World of the Sages: Plundering Egypt

Was the fledgling nation justified in carrying off Egyptian goods?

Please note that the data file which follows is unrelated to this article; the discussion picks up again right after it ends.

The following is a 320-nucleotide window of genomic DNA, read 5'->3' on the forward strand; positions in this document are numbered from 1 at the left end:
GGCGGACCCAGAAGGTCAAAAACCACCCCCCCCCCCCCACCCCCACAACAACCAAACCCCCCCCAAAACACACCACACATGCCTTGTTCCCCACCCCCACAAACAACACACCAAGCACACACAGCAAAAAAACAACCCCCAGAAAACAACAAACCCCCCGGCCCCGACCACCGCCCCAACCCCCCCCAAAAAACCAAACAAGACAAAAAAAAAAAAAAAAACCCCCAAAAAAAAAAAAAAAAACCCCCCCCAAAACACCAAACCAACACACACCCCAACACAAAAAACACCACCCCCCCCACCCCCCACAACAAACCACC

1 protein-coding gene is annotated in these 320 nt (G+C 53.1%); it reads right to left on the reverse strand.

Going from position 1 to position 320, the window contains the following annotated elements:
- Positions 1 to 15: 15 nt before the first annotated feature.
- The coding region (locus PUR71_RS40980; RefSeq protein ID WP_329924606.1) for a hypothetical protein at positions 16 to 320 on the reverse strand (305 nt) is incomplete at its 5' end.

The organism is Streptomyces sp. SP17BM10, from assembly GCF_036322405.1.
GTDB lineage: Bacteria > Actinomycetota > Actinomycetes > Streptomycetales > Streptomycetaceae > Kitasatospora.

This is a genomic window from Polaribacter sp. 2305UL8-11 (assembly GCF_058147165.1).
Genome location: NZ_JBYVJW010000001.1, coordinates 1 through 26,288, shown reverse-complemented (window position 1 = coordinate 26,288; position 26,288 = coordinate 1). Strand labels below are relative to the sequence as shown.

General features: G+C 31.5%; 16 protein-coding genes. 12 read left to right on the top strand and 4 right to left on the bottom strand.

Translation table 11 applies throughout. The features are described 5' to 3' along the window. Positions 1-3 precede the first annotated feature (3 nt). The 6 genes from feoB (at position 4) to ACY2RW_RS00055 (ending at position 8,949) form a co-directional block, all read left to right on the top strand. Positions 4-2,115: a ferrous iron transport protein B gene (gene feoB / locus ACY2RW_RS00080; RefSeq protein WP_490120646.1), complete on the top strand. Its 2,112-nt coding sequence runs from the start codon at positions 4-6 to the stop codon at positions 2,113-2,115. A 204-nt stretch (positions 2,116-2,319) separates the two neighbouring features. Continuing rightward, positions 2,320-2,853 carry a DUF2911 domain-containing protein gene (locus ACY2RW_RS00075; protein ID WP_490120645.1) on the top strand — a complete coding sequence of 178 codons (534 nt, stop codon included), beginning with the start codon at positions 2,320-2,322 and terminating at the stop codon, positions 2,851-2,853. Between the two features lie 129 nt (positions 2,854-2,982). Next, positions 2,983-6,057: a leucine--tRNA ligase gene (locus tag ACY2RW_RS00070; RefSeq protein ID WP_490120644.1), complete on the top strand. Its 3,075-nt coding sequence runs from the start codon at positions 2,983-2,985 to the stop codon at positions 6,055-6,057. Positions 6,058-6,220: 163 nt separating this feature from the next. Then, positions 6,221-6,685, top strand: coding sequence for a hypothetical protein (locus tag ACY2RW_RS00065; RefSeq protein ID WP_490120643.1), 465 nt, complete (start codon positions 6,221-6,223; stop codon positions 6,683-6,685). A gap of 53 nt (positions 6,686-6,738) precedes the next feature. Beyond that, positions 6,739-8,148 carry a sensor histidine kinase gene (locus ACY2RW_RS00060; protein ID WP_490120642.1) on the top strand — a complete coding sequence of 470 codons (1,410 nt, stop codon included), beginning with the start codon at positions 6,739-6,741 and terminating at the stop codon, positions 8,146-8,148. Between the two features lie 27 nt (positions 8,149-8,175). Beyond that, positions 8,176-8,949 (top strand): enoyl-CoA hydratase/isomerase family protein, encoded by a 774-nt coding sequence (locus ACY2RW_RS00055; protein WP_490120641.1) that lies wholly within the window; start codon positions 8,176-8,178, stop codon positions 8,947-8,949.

Was the fledgling nation justified in carrying off Egyptian goods? The biblical passage where Israel is instructed to despoil Egypt as part of the Exodus (see Genesis 15:13-14; Exodus 3:20-22; 11:2-3; 12:35-36; Psalms 105:37) has provoked - and indeed continues to trigger - discomfort among readers: With the instruction to "borrow" gold and silver utensils, was the Almighty sanctioning deception? Was the fledgling nation justified in carrying off Egyptian goods? To be sure, this may have been standard practice in times of war during the biblical era (see II Chronicles 20:25). Nevertheless, we may question whether such actions are worthy paradigms to be imitated. The history of grappling with this passage is long and vigorous. Our sages suggest that the key to understanding the Almighty's instructions to Moses is the use of the beseeching "please" or "I beg of you" (Exodus 11:2). The Talmud paraphrases God's charge to Moses: "I beg of you, go and tell Israel - I beg of you, borrow from Egypt silver utensils and gold utensils, so that that righteous person, Abraham, should not say - You fulfilled and they will enslave them and they will afflict them (Genesis 15:13), but you didn't fulfill and afterwards they will depart with much property (ibid v. 14)" (B. Berachot 9a-b). The exhortation was necessary because at that time the enslaved Jewish people were solely concerned with swiftly escaping Egyptian custody. Our sages continue with the response of Israel: "We wish to only leave ourselves!" Property issues and divine pledges to Abraham were of no interest to the trapped, freedom-desiring people. The Talmud concludes the passage with a short parable: "A person is incarcerated in prison and is told, 'Tomorrow, you will be taken out of jail and be given vast wealth.' The prisoner responds to these tidings: 'I beg of you, take me out today and I desire nothing more.'" One commentator - following this talmudic passage - acknowledges that the despoiling of Egypt in this manner was a necessary part of the divine plan. He goes further, however, saying that the Jewish people felt that the task at hand was foreign and repugnant (Ran, 14th century, Spain). It was the odious nature of what Israel was being asked to do, that necessitated the Almighty first beseeching Moses to pass the directive on to Israel and further imploring Israel to fulfill the request. The approach suggested by this passage was followed by talmudic sages and later by biblical commentators over the ages of exegesis, providing us with a gamut of perspectives on the plundering of Egypt. The common denominator among the approaches suggested is the attempt to justify the deed and expose its appropriateness. Thus many commentators note that the Egyptians gave items to the Jewish people willingly, acknowledging their debt and wishing to repay their creditors (Rashi, 11th century, France; and many others). In this light, the act can hardly be termed plundering or despoiling and the moral cloud hanging over the biblical episode dissipates. Other commentators cite a grand divine rule of property rights: The earth and all that is in it belongs to God (Psalms 24:1). The Almighty, who is the rightful owner of everything, allocates temporal ownership with infinite wisdom. At the Exodus there was a justified redistribution of God's assets (Ibn Ezra, 12th century, Spain). Another approach relies on the legal maxim that under certain circumstances a person may carry out judgment without recourse to the court system (B. Bava Kama 27b). Egypt unlawfully held assets of Israel and the despoiling was aimed at affecting lawful restitution. What debt did the Egyptians owe Israel? On what grounds was redistribution from Egypt to Israel equitable? What assets under Jewish ownership was Egypt holding? Various suggestions have been offered. First, in his tenure at the helm of Egypt, Joseph had amassed great wealth (see Genesis 47:14). When Joseph died, his assets were seized and appropriated to the coffers of Egypt. It was these property interests that were now being returned to Jewish hands as Israel prepared to leave Egypt (B. Pesahim 119a). Alternatively, the departing Jewish people were forced to abandon unmovable property. In exchange for what they were leaving behind, the Egyptians handed over moveable goods that could be taken on the journey to the Promised Land. In this way, the despoiling of Egypt was in fact a legitimate exchange of property, not an unlawful plunder (Hizkuni, 13th century, France). A third possibility of Egyptian indebtedness is the unpaid wages to the Jewish workers for the lengthy duration of their enslavement. Moreover, according to Jewish law a freed slave is granted an entitlement by his master as a parting gift (see Deuteronomy 15:13-14). Utensils were therefore given in lieu of these rights (Rabbenu Bahya, 13th century, Spain). Other commentators shy away from a discussion of financial rights and obligations. They read the biblical passage through a universal moral lens. Thus one commentator suggests that the entire biblical episode aims at teaching us that the Almighty does not forsake the oppressed, the exploited and the abused. Reading the passage should make us realize that God will exert any effort to ensure that the ill-treated will be looked after and cared for (Shadal, 19th century, Italy). An honest appraisal of the explanations offered above may reveal that some approaches sound more apologetic than intrinsic to the text. Certainly the Bible uses terms that are not normally employed to describe repaying debts or lofty moral principles. Thus coming to grips with the biblical passage remains a challenging endeavor. The preponderance of commentators who grappled with the issue, however, may provide some comfort. Our forebears understood that whatever the secrets of the biblical passage, one message is clear: Our tradition cannot be suggesting a paradigm of wily, devious behavior; despoiling an enemy under the pretense of "borrowing" utensils is unacceptable. Reading the commentators we may conclude what the biblical lesson cannot be; it remains for us, however, to reveal what the passage is trying to teach us. Thus we continue on the quest of unlocking the mysteries of the hoary texts of our heritage. The writer is on the faculty of Pardes Institute of Jewish Studies and is a rabbi in Tzur Hadassah.